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.By Don Eriksson

Staff Writer

TOWNSEND — With just 20 more than the 75-resident quorum present, Annual Town Meeting voters on Tuesday approved a $15.84 million fiscal 2010 budget that includes a slightly increased $9.04 million cost for education.

Voters addressed 21 warrant articles plus three more on a Special Town Meeting warrant in just under two and a half hours.

The budget recommendation had trimmed $585,000 from 2009 levels before a late-breaking notice that state aid might be cut about $106,000 more than anticipated.

Part of the unexpected deficit was reduced when Town Meeting approved creating a Facilities Maintenance Department that would effectively do away with local cleaning-and-maintenance services that carried a $36-per-hour cost plus benefits in favor of outsourcing and consolidation. Savings would occur despite the addition of 24,000 square feet of new library and senior-center space being donated by Sterilite Corp., Town Administrator Gregory Barnes said.

A level-funded North Middlesex Regional School District budget actually dropped Townsend’s 2010 assessment by $115,500, but its share of the Nashoba Valley Regional High School increased by $198,724.

It was suggested that the technical high school could re-evaluate its finances since the North Middlesex Regional District is closing two schools to meet its level-funded promise. It was also suggested that now might be the time to bring technical education “inside” the North Middlesex district communities.

Nashoba Superintendent Judith Klimkiewicz explained that $179,000 of the increase is due to the minimum assessment set by the state. Student population has increased by 17 percent, she said, and the cost per student has decreased $800 since 2008 despite member towns having the second highest median income in the area that is used in the state-set assessment formula.

Nashoba is not at the state-set foundation level, she said, and the school has taken $1.2 million from cash reserves and money from its accreditation account to meet the budget being sought.

“If we get stimulus money we can re-evaluate the $17,000 that is over the $179,000 state minimum,” she said.

Klimkiewicz said one academic and one technical staff member will be cut, the school’s maintenance staff will stay whole and staff members lost to attrition will be replaced with less experienced and thus lower-salaried staff members.

The only other section of the budget to be questioned at any depth was a $13,000 increase in the accountant’s department and a zero-funded Management Information System coordinator’s position.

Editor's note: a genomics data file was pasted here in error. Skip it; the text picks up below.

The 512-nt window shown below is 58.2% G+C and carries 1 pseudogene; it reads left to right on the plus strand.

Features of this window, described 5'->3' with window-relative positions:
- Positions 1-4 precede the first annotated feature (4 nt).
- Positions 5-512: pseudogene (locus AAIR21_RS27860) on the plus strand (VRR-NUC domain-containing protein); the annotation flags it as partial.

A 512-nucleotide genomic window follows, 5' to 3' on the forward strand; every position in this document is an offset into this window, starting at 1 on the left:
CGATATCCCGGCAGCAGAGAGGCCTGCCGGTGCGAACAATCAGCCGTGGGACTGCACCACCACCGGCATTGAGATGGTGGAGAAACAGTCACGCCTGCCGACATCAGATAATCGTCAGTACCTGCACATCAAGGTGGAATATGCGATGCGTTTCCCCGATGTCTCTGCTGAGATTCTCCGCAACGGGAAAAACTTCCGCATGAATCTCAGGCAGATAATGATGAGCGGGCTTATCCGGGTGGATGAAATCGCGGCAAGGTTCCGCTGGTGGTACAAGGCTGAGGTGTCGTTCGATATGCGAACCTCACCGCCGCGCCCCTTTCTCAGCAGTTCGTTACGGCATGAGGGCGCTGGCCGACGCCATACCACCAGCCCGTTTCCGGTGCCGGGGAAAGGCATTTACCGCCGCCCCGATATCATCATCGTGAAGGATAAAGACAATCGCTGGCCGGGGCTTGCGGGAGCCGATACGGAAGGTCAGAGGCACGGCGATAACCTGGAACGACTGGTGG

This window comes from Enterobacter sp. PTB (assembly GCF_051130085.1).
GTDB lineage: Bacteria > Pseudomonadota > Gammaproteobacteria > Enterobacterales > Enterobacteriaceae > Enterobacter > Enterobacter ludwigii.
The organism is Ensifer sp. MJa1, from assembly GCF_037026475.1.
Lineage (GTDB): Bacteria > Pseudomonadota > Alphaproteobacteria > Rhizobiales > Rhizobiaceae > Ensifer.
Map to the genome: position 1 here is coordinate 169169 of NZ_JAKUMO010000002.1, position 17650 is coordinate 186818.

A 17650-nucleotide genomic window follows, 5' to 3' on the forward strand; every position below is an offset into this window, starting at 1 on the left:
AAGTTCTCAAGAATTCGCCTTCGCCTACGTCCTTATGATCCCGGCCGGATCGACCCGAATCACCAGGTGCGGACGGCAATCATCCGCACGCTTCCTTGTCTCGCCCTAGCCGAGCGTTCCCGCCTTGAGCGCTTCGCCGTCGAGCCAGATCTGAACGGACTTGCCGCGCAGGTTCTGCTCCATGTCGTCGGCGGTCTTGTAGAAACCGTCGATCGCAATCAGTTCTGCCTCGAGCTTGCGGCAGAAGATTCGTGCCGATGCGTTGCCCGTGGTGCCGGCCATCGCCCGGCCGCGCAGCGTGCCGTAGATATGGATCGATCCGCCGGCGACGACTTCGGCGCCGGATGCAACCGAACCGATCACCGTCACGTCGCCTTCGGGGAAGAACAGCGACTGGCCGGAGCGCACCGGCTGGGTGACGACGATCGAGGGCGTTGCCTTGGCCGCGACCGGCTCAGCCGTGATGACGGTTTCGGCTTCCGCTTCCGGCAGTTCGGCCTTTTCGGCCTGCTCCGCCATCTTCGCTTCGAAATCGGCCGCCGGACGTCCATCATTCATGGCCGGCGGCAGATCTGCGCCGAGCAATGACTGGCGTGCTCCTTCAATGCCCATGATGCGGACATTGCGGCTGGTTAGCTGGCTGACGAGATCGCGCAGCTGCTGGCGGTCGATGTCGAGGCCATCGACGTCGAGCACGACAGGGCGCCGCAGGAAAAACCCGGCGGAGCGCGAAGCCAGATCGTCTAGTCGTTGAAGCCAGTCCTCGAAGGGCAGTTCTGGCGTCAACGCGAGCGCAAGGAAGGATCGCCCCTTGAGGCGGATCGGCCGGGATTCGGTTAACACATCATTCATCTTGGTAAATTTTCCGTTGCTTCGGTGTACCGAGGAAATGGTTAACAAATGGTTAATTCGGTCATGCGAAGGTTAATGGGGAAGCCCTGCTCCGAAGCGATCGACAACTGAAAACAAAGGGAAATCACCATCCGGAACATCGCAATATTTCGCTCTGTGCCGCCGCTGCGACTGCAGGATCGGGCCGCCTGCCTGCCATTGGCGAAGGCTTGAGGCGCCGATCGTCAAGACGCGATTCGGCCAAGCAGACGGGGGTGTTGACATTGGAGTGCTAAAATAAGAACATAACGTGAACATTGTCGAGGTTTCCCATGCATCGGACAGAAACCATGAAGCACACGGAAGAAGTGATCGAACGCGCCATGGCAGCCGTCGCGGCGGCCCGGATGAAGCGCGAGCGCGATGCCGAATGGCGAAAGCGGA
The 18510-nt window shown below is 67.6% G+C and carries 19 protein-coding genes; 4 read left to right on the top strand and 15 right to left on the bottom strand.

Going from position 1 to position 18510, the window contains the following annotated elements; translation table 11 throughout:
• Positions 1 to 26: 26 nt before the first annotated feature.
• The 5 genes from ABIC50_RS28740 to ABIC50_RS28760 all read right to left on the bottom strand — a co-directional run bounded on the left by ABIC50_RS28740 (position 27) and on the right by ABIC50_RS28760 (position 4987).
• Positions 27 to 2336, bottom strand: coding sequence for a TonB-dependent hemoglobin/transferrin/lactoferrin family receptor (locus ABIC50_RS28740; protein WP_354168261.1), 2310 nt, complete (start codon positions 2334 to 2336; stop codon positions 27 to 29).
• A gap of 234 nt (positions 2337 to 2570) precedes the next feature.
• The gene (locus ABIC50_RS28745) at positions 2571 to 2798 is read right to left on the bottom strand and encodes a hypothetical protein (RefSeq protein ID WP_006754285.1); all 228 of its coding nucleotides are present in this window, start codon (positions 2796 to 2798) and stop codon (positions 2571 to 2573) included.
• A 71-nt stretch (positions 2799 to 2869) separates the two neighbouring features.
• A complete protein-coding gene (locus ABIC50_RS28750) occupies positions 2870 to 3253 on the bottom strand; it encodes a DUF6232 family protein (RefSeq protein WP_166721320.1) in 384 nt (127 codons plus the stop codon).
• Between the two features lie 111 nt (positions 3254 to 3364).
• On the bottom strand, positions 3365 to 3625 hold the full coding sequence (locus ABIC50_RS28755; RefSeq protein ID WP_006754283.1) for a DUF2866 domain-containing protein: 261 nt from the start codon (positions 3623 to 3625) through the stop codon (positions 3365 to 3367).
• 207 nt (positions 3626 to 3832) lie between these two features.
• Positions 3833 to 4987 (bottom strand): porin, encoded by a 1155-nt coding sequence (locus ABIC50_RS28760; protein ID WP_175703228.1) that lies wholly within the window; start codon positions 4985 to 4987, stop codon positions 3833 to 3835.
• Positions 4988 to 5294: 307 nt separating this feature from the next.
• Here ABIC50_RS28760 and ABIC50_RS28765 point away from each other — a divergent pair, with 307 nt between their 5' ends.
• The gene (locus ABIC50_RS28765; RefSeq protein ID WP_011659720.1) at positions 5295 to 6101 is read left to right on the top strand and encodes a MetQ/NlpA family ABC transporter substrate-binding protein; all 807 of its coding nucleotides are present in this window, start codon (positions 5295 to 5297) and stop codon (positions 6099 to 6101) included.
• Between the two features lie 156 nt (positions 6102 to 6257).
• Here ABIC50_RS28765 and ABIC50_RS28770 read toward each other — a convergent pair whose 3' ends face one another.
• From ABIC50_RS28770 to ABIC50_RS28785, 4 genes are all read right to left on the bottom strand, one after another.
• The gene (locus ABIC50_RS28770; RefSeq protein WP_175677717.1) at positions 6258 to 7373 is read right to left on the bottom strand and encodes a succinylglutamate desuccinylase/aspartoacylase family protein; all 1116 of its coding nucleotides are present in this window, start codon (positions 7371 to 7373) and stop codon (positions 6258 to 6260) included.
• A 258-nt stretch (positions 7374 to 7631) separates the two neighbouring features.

The accounting increase will pay for an audit. Barnes said the eliminated MIS position could be recreated at any time. Contractors will be used in that department also.

Facilities

Creation of the Facilities Maintenance Department was a bylaw change and was not so easily won.

Existing custodial and cleaning personnel would be transferred to the department without loss of pay or seniority. However, the move does not preclude elimination of the local jobs after July 1, when a maintenance coordinator’s position would be created and routine cleaning tasks could be outsourced.

Warren Stevenson arguing that “outsourcing is bad for America and this town,” amended the article to eliminate the words “or outsourcing routine cleaning tasks.”

Selectman Chairman David Chenelle argued that considerable money would be saved if left as submitted.

Barnes said he didn’t believe removal of the phrase would preclude outsourcing.

“We’ve got to look closely at the core mission of our town and focus on savings,” he said. “Privatization and regionalization must be embraced to get out of this (economic downturn). It’s time-tested and true. This is not abstract.”

Barnes said library trustees, highway workers, police, fire and the Council on Aging have signed off on the idea.

Stevenson countered that the use of fear mongering to allegedly save money is a common argument. “We could outsource police communications for example,” he said. “The town should act on principle.”

A request to move the question kept argument on the amendment. Fred Wheeler wondered if projected savings are reflected in the proposed budget. They were.

Town Meeting was recessed for 10 minutes so additional information could be presented.

Barnes said an additional 25 hours of cleaning services would need to be added without outsourcing the maintenance. He said that new ideas must be embraced and that so far, eight contractors have been interviewed. Other towns are outsourcing, he said, and as an example, added that the city of Leominster gets all its cleaning done for $100,000.

When the meeting reconvened, Barnes argued that $19,000 would be saved despite the additional square footage that will come with the new library/senior center.

The question was moved from the floor and Stevenson resumed his “keep it local” argument.

Steve Cloutier said Townsend has been outsourcing many functions for a decade and if one contractor doesn’t work out, another can be hired.

The question was moved again and the amendment failed on voice vote. The main motion was moved from the floor and passed loudly.

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